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When I first saw the name of this one, I came up short. Whaaaaat? That’s an odd name for tea, thought I. Then….oh! Old World Haarlem! So Dutch tea which means probably a little smoky with bergamot added! This made my mouth water, because honestly I have become a little disenchanted with some of my Earls and just don’t enjoy bergamot as much as I used to. The thought of bergamot with smoke, though….now I was drooling!

These are sachets, so I used my biggest mug, which isn’t very big by big mug standards but was about the right size for this. There MUST be some oolong in this (is that right, Russel?) because I have never seen black tea alone swell this much in a sachet. This is one DARK cup of tea! And oh joy, joy! This is a nice, fresh take on Earl that is definitely worth having on shelf.

The black tea base makes itself known very well, and it is a good base, too! I passed the cup around for all the teens to sniff. “Honeysuckle? Bread! Maybe a little chocolate? A little grain!”

I gave it a good, solid slurp like Michael talks about in his book. Is that the bergamot, or is there a little lemony Ceylon in this, too?

I drank mine plain, but this could easily handle milk and sugar if that was your bent. Don’t overlook this as just another Earl Grey. If you like Earl Grey tea, I think this one is with trying. I bet it would be great iced, too!

Edited to add: I decided to try it with sugar since that is how my daughter’s bf will probably drink it and I plan to send him some. I don’t usually add sugar, and personally I liked this better without it. The citrus and floral flavors are enough!

Then I iced the remaining sweet tea and…..OH YES! Very nice!

Further edited to add! – so I was wrong! I said the name perplexed me because I couldn’t think of a flavor that would be identified with Harlem in New York, so I decided it must be Haarlem and the famous smoky Dutch tea this was referring to. Well, it is probably both! The chef who designed this blend has a restaurant in Harlem! Definitely look up his bio. He seems like an amazing young man with an amazing life. Born in Ethiopa, contracted tuberculosis along with his sister and mother, adopted (his sister, too) after his mother died of the disease and raised in Sweden, taught to cook by what must have been an amazing grandmother, studied culinary arts in Sweden and France, and now has a restaurant in New York. These blends are even more special to me now, seeing all the things that each flavor encompasses for him! Bravo to your blends and your spirit! How inspiring!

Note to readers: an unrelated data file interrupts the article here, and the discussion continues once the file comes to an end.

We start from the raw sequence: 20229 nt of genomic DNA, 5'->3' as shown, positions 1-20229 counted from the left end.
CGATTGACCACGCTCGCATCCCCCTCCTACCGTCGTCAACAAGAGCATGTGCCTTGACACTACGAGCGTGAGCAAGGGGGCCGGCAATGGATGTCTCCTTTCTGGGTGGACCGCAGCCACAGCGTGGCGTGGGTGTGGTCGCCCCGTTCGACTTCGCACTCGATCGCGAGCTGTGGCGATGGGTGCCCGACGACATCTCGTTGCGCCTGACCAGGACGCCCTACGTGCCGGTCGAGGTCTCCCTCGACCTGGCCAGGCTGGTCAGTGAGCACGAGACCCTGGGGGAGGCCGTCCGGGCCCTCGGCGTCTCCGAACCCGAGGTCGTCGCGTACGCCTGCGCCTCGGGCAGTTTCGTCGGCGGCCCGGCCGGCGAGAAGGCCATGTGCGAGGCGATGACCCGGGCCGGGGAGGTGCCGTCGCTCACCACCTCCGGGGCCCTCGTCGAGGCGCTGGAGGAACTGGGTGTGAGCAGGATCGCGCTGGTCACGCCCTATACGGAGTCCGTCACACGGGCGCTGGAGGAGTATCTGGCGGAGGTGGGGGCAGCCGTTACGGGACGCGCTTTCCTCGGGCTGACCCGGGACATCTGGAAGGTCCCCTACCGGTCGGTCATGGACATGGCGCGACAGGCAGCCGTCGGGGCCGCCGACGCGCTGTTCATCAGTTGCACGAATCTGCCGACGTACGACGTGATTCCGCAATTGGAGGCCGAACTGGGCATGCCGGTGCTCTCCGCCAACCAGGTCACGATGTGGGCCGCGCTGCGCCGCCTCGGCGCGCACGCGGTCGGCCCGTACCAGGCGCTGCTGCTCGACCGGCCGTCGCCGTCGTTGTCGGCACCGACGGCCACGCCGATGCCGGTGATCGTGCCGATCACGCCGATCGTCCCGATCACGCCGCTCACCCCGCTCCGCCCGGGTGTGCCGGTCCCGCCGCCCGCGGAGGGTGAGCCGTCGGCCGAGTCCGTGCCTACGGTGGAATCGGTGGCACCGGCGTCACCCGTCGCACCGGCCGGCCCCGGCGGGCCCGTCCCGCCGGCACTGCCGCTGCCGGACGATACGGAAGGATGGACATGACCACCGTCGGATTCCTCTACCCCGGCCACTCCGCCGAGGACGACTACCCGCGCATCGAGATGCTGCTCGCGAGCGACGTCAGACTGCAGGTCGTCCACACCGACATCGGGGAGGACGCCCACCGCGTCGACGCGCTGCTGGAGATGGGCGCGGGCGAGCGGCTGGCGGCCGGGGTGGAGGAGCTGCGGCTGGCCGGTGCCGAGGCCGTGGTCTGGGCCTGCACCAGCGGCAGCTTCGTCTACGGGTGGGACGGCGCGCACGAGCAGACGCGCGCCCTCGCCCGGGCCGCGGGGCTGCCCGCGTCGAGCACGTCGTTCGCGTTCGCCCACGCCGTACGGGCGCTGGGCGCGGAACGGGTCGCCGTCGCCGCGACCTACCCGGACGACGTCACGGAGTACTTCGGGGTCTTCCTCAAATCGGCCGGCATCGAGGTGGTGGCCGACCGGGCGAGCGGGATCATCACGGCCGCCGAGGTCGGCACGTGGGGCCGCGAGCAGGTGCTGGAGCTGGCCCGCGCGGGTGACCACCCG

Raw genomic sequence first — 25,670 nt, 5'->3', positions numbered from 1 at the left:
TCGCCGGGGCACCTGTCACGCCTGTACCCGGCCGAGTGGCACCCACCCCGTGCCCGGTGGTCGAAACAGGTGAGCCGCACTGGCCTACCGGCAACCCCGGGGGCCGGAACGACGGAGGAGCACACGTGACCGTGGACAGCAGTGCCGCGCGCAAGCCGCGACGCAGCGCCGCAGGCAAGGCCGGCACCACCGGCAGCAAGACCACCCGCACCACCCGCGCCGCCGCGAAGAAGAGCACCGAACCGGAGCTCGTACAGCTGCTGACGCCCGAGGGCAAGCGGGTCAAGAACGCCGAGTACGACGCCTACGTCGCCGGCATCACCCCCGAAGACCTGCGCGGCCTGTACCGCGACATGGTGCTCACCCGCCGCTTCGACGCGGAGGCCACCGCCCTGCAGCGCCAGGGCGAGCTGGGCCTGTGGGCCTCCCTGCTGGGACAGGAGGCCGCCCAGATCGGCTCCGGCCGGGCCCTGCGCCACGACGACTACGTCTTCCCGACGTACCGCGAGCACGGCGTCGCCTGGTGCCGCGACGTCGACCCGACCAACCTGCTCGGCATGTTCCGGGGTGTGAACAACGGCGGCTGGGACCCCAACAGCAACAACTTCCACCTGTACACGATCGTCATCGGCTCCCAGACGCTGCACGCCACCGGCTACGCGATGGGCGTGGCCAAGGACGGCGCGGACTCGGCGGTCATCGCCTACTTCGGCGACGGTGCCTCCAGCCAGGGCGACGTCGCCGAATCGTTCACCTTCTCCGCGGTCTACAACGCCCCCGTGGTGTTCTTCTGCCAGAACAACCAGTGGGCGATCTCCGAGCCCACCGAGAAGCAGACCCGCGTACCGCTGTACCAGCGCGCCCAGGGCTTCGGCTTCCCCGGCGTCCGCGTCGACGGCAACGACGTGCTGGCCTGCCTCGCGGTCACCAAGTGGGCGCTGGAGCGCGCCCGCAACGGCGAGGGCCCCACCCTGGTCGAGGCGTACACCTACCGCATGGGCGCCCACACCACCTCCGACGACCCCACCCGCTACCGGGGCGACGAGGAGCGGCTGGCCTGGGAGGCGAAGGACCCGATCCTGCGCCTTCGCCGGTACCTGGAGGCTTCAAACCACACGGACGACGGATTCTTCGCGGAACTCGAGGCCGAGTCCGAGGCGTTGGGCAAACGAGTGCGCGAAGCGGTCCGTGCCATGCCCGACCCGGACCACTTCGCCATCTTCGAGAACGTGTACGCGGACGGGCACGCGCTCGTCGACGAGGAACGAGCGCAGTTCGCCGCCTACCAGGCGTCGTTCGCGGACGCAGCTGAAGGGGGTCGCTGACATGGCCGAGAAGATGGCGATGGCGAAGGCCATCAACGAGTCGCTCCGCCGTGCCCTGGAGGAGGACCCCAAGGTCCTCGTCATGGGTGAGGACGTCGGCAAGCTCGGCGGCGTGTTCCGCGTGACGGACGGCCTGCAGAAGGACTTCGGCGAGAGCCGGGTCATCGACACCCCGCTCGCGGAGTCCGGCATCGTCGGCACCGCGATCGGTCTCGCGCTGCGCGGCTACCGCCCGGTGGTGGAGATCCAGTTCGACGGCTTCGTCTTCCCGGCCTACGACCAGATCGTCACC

Hesper June

Oooo! A smoky earl grey sounds delish!

ashmanra

Yes, not too smoky, not like a Lapsang, but almost like a rich Keemun in there? The sachet is so swollen now I wonder about oolong being in it. I should cut it open. And resteeps pretty decently, not as strong as the first cup of course, but still very drinkable!

Harney & Sons The Store

I haven’t narrowed down the exact tea blend quite yet. Flavored teas are tough. I know that there’s some Jasmine scents in there, which suggests pouchong. Also, there is certainly Keemun with a little bit of Lapsang. If you were to cut open the sachet, you’d see a lot of dark chinese leaf cuts, along with some stems, which to me suggest a formosa added to the blend. None of this is official, just my best guess from taking a look and sniff.

Jim Marks

I’ll have to look for this. It sounds like a great idea.

My “big” mug holds a full quart of liquid.

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Comments

Hesper June

Oooo! A smoky earl grey sounds delish!

ashmanra

Yes, not too smoky, not like a Lapsang, but almost like a rich Keemun in there? The sachet is so swollen now I wonder about oolong being in it. I should cut it open. And resteeps pretty decently, not as strong as the first cup of course, but still very drinkable!

Harney & Sons The Store

I haven’t narrowed down the exact tea blend quite yet. Flavored teas are tough. I know that there’s some Jasmine scents in there, which suggests pouchong. Also, there is certainly Keemun with a little bit of Lapsang. If you were to cut open the sachet, you’d see a lot of dark chinese leaf cuts, along with some stems, which to me suggest a formosa added to the blend. None of this is official, just my best guess from taking a look and sniff.

Jim Marks

I’ll have to look for this. It sounds like a great idea.

My “big” mug holds a full quart of liquid.

Login or sign up to leave a comment.

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Bio

I am a music teacher and homeschooling mom who started drinking loose leaf tea about four years ago! My daughters and I have tea every day, and we are frequently joined by my students or friends for “tea time.” Now my hubby joins us, too. His tastes have evolved from Tetley with milk and sugar to mostly unadorned greens.

We have learned so much history, geography, and culture in this journey.

My avatar is a mole in a teacup! Long story…

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North Carolina

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